-- Dena Dubal, MD, PhD Memory & Aging Center
“I went into the Speed-Networking Event not knowing what to expect, but I’m certainly grateful I attended. Through the Speed-Networking event I developed an exciting and fruitful scientific collaboration with Dena Dubal, a renowned neurologist. We now collaborate on several research projects at the intersection of psychology, psychiatry, and the biology of aging. For example, we recently published a paper in Translational Psychiatry demonstrating for the first time an association between chronic psychological stress and klotho, a longevity hormone, providing a novel biological pathway through which chronic stress may contribute to premature aging. This RDO event truly reflects a critical investment in the interdisciplinary, innovative science that makes UCSF a health leader.”
-- Aric Prather, PhD Department of Psychiatry
“A great opportunity to have fun while networking with colleagues across departments. You may not really know what someone down the hall, or up the stairs, or at Laurel Heights, is doing, but you will have a chance to hear some really interesting clinical and research ideas, and something is bound to resonate with you. I was so glad I went to one of these campus events— it was amazing what we accomplished when we each had three minutes of uninterrupted time to tell someone else what was on our research wish list.”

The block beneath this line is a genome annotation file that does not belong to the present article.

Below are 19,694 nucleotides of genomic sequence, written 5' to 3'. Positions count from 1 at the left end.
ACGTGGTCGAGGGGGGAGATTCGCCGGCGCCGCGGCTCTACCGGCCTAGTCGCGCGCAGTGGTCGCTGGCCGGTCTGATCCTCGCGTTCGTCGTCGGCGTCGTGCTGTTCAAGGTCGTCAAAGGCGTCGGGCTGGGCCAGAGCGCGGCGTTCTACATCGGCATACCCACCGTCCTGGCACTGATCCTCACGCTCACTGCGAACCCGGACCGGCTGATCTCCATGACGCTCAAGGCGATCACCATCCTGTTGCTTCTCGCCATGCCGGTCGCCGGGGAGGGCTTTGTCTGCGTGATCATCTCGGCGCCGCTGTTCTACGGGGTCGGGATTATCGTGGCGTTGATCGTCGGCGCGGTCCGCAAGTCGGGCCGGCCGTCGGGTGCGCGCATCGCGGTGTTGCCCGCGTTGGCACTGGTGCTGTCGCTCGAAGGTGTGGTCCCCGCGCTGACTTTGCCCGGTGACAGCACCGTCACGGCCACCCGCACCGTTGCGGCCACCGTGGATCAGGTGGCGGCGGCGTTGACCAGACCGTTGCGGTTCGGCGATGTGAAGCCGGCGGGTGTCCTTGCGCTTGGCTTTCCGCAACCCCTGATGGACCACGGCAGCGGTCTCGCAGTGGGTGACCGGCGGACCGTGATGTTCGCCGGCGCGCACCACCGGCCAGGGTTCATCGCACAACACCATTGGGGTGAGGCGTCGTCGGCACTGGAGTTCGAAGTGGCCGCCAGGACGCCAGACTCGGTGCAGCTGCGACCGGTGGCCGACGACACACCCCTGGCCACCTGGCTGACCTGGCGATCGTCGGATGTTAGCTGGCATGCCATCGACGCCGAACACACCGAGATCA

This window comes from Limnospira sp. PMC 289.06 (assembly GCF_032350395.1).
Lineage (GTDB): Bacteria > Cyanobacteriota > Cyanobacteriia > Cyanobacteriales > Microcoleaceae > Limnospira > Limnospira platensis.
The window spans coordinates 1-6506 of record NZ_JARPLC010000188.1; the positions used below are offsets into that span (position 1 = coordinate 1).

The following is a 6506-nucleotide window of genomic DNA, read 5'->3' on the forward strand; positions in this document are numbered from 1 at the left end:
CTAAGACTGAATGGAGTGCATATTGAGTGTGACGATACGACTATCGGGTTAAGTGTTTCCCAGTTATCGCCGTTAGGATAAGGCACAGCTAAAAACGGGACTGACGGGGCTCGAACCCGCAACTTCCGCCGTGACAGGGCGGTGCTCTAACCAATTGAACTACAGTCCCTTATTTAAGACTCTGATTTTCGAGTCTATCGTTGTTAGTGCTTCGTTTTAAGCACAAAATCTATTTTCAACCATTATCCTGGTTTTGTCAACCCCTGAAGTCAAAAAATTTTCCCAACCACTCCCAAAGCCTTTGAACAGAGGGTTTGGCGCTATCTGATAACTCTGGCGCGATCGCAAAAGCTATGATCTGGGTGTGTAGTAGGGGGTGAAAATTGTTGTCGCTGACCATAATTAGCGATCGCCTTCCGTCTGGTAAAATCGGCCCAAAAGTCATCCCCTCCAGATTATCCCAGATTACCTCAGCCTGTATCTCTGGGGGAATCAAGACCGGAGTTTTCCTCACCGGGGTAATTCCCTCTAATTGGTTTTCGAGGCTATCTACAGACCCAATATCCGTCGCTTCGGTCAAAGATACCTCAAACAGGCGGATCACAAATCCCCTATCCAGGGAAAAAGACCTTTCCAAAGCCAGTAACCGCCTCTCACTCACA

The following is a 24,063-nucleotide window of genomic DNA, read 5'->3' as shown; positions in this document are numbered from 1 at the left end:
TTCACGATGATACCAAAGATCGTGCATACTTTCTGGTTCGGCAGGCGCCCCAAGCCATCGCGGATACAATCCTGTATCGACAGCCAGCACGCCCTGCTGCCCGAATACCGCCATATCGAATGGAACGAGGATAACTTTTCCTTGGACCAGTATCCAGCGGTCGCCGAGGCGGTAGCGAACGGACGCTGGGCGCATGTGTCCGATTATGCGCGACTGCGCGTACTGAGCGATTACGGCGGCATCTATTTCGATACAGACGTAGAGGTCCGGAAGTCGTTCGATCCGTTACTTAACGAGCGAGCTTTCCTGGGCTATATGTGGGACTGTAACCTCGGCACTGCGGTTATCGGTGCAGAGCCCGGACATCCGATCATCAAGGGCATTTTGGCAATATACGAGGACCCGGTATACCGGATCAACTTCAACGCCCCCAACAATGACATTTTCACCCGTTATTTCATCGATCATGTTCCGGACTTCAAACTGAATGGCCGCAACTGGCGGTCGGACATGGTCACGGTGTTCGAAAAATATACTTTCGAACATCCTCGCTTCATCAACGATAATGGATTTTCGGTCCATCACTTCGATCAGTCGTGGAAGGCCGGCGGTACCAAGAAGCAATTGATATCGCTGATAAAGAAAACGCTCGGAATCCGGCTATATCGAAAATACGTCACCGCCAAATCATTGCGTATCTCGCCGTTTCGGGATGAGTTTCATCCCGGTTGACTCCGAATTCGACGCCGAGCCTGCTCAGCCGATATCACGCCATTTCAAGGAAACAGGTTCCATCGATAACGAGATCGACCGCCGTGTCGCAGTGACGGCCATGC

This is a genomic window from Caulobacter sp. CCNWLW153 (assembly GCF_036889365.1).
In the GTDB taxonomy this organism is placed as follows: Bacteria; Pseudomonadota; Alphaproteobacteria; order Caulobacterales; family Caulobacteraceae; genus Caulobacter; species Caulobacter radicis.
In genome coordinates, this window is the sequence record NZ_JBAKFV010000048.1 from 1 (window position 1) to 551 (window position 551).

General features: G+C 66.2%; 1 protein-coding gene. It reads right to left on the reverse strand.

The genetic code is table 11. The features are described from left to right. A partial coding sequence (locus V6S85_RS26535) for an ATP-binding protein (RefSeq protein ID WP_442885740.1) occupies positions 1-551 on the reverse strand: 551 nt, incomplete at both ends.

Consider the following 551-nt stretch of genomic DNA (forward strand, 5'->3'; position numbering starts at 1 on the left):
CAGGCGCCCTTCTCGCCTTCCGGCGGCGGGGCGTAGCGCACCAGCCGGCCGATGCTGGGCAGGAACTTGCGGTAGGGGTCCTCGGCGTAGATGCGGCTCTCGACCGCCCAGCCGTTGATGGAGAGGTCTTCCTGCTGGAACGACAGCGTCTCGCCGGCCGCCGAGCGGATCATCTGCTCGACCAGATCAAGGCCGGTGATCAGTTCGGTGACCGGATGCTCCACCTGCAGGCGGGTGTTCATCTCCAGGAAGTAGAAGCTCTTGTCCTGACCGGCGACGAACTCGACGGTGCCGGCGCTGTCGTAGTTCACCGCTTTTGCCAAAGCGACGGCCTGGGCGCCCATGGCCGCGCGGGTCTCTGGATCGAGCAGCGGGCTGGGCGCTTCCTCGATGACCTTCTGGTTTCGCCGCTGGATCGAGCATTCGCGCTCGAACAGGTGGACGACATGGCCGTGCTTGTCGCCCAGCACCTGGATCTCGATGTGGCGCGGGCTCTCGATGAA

-- Kathy Lee, RN, PhD School of Nursing
“The speed-networking event hosted by the Research Development Office allowed me to meet many interesting researchers across campus who I would never have otherwise encountered. It led to collaboration for me on a P30 application; while this application was not ultimately funded, it created a new cross-disciplinary relationship from which to build future applications.”
-- Leah Karliner, MD School of Medicine
“Even though we have not yet turned the initial support into a big grant yet, we are still working toward that. I feel that the speed-networking event is like planting a seed. It connects basic science with clinical research, and is completely worthwhile.”
-- Su Guo, PhD School of Pharmacy